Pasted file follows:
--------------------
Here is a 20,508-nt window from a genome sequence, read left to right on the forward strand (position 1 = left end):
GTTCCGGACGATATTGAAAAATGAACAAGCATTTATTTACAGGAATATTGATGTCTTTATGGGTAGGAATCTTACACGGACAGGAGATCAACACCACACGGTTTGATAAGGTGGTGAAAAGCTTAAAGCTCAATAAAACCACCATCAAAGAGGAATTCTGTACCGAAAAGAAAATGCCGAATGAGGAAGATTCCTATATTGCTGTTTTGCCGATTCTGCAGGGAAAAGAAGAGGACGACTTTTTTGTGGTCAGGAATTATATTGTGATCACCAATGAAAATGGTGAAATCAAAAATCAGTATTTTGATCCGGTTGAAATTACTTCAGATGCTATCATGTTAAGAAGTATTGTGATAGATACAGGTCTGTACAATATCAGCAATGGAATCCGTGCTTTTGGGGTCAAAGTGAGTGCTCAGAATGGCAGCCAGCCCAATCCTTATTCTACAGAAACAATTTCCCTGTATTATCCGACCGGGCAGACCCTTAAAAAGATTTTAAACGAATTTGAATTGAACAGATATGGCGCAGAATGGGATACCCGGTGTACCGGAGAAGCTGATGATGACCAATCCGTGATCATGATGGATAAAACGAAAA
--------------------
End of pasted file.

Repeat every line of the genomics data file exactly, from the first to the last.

Here is a 20,508-nt window from a genome sequence, read left to right on the forward strand (position 1 = left end):
GTTCCGGACGATATTGAAAAATGAACAAGCATTTATTTACAGGAATATTGATGTCTTTATGGGTAGGAATCTTACACGGACAGGAGATCAACACCACACGGTTTGATAAGGTGGTGAAAAGCTTAAAGCTCAATAAAACCACCATCAAAGAGGAATTCTGTACCGAAAAGAAAATGCCGAATGAGGAAGATTCCTATATTGCTGTTTTGCCGATTCTGCAGGGAAAAGAAGAGGACGACTTTTTTGTGGTCAGGAATTATATTGTGATCACCAATGAAAATGGTGAAATCAAAAATCAGTATTTTGATCCGGTTGAAATTACTTCAGATGCTATCATGTTAAGAAGTATTGTGATAGATACAGGTCTGTACAATATCAGCAATGGAATCCGTGCTTTTGGGGTCAAAGTGAGTGCTCAGAATGGCAGCCAGCCCAATCCTTATTCTACAGAAACAATTTCCCTGTATTATCCGACCGGGCAGACCCTTAAAAAGATTTTAAACGAATTTGAATTGAACAGATATGGCGCAGAATGGGATACCCGGTGTACCGGAGAAGCTGATGATGACCAATCCGTGATCATGATGGATAAAACGAAAA